Sacred Time With Children
Jun 03, 2008 11:16PM
Recently, my 15-year-old daughter was diagnosed with an autoimmune illness, and because she was not able to continue her normal high school studies, I decided to homeschool her. Every morning, we meet at a table in our living room and learn physics, biology, English, music and American history.
I used to think I had no time for my writing, lecturing and correspondence. Now I have only minutes. But the deep pleasure and satisfaction I get from being so close to my daughter more than makes up for loss of time. Our time together is not just precious; it is sacred. Teaching her has become part of my spiritual life.Â
People often ask me how to get more soul into their lives. I think it is best to do this concretely and focused outwardly. I usually say, “Get some children in your life. Take care of them, teach them, play with them. You will be giving them a priceless model of how to be thoughtful, giving adults, and they will give you soul.”
You don’t have to be an actual parent. You can be a temporary parent: spending time with neighborhood children, the offspring of friends and relatives or the children of the world, who badly need you. You can parent by taking a momentary, active interest in any child you encounter.
Many people seem to think of spirituality as ethereal, remote and abstract. They think it has to do with meditating, depriving yourself and becoming as virtuous as possible. But traditional teachings around the world suggest that spirituality is directly connected with the most ordinary human activities. When you’re a parent, you don’t have to go in search of ways of depriving yourself, and if by chance you should ever feel virtuous about your self-deprivations, your children will take that feeling away from you, too.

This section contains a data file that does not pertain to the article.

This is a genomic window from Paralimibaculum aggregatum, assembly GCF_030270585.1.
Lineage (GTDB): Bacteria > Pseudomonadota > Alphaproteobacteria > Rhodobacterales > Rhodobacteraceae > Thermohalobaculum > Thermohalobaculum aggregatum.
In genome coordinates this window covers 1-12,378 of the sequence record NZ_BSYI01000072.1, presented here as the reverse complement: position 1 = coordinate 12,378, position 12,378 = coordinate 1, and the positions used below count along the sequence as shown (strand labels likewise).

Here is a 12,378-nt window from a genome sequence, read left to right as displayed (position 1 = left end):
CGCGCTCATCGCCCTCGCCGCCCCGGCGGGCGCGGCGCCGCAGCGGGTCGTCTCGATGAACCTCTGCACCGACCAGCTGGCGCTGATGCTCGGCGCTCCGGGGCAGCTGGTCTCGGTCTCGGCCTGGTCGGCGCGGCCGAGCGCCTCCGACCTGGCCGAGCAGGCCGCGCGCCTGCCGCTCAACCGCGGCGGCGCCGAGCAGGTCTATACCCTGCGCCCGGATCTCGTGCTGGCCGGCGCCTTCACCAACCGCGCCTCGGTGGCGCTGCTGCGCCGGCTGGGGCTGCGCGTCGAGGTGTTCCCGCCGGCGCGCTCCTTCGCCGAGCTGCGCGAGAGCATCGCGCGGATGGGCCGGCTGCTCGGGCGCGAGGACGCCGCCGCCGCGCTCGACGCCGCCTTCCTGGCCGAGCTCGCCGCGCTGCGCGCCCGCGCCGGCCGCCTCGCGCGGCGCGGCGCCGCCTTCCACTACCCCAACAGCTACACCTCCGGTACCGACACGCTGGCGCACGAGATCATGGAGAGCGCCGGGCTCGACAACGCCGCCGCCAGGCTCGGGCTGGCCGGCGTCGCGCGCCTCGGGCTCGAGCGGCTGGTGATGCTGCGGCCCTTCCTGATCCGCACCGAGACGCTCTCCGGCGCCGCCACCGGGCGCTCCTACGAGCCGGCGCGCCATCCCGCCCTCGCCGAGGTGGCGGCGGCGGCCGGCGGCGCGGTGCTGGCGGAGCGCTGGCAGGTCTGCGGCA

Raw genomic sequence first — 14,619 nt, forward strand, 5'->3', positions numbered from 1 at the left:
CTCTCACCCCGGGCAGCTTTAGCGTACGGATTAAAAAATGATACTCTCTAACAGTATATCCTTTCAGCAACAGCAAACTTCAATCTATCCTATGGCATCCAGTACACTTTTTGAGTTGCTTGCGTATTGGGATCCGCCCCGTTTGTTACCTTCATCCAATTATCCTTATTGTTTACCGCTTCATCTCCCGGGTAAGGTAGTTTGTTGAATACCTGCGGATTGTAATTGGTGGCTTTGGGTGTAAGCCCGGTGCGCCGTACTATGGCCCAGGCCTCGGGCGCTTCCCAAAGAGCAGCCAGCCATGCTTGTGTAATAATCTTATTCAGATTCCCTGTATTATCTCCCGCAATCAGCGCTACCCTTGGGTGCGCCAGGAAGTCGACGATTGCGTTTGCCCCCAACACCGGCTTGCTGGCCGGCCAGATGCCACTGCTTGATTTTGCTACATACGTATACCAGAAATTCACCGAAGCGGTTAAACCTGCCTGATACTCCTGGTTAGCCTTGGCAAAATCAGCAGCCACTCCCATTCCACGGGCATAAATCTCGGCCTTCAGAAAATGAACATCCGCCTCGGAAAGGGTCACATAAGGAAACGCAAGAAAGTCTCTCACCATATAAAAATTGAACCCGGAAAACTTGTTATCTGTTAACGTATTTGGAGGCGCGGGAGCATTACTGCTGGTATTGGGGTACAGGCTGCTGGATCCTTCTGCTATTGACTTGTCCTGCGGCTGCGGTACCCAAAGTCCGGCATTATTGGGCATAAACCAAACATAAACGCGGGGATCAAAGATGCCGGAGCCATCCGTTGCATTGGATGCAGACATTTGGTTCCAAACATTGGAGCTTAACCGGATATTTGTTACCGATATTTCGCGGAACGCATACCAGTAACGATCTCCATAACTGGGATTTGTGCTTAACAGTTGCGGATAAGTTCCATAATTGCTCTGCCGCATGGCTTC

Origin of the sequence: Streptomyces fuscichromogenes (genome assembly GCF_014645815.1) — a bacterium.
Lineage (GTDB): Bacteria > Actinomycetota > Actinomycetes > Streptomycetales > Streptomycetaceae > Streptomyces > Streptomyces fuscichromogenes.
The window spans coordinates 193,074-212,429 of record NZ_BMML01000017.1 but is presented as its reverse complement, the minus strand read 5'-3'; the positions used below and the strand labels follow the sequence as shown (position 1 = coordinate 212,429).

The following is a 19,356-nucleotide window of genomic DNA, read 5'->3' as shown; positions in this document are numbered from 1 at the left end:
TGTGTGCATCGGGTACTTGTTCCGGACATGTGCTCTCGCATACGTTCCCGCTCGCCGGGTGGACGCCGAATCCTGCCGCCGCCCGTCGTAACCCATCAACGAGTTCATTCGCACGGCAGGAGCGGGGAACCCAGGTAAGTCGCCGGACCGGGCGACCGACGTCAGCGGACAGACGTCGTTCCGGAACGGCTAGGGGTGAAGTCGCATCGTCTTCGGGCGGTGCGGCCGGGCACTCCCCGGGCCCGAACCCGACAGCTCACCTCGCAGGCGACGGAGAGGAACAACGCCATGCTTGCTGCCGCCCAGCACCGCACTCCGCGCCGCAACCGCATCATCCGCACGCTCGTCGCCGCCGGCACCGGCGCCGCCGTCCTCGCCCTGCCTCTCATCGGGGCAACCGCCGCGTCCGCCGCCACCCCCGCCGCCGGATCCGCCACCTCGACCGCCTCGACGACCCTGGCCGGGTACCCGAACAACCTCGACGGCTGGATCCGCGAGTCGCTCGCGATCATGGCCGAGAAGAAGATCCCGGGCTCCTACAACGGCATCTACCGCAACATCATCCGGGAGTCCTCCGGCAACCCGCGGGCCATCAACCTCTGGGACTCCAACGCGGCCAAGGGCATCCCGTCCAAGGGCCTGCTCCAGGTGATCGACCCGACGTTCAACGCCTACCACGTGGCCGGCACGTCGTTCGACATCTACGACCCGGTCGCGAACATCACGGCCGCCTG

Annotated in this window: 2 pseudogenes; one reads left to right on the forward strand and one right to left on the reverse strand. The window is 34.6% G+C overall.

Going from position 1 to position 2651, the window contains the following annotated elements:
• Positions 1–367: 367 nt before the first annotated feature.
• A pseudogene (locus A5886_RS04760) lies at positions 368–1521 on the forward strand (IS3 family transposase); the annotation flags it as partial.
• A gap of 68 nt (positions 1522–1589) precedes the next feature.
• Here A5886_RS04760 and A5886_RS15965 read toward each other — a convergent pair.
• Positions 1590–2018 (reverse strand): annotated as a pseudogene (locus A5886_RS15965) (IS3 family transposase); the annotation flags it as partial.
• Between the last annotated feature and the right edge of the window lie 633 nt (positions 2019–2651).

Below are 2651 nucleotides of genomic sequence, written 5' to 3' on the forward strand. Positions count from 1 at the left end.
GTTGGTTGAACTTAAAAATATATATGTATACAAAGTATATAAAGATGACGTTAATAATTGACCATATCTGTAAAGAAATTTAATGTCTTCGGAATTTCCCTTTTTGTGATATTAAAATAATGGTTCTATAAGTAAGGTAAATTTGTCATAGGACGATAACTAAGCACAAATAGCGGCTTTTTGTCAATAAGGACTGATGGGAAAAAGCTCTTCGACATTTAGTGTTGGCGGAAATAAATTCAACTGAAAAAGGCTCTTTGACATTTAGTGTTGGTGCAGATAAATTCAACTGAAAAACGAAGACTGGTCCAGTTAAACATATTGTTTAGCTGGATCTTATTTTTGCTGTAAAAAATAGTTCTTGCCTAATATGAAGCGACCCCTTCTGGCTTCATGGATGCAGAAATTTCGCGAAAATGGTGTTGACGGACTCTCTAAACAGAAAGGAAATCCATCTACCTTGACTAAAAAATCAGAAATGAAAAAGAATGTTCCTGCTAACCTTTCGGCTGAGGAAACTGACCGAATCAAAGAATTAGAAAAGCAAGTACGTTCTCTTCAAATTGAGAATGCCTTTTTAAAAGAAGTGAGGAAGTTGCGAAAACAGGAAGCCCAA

You have to be a guide for your child in the things that matter most: safety, health, learning, growing up, having a life vision and living ethically. Who else has such a profound and far-reaching job?Â
Parenthood is a calling—a way to find meaning in your own life. Spirituality is about transcending any limitations on your vision. In raising a child, you are contributing to society and to the future. You are going beyond yourself, not just in your thoughts and ideals, but in a real and tangible way. You may not be certain that you are always doing the right thing, and you may never see the full fruits of your effort. So you live by faith—and isn’t that the essence of the spiritual life?
All the details of being a parent—cleaning, teaching, picking up, driving, paying for school and lessons, guiding, counseling, feeding, clothing and entertaining—take on a spiritual dimension. You are doing them in order to transform a child into a thoughtful, engaged adult. You are ministering. You are priest and priestess. You are unfolding the work you began when, in the holy act of sexual union, you brought forth a person with a soul and a spirit.
Like many things, parenthood can become an unconscious habit. To engage the soul and spirit, you have to contemplate your role and activities and envision them in spiritual terms. It might help to have some images, like sacred art, to remind you of the sanctity of your role. I have a statue of the Buddha with little monks, like children, crawling all over him. I always keep in mind Jesus’ instruction to his adult followers: “Let the children come to me.”
When you understand parenthood as a spiritual calling, you will be able to do the work better and with deeper satisfaction. Spiritual vision gives valuable emotional distance and disentangles your own past experiences and complex emotions from the present, so that you don’t pile them up on your child. In this way, spirit and soul work together to make for good parenting.
Many people around the world pray to God the Father, some to a Divine Mother. Native Americans pray to their grandparents. Such veneration is a sign that being a parent is a spiritual office. If you think of it in that way, you might find the task easier, realizing that when you are giving so much, you are becoming a vaster, more enlightened being.
Thomas Moore is the author of several inspirational books, including the bestselling Care of the Soul (at www.CareOfTheSoul.net). His 2008 release is A Life at Work: The Joy of Discovering What You were Born to Do.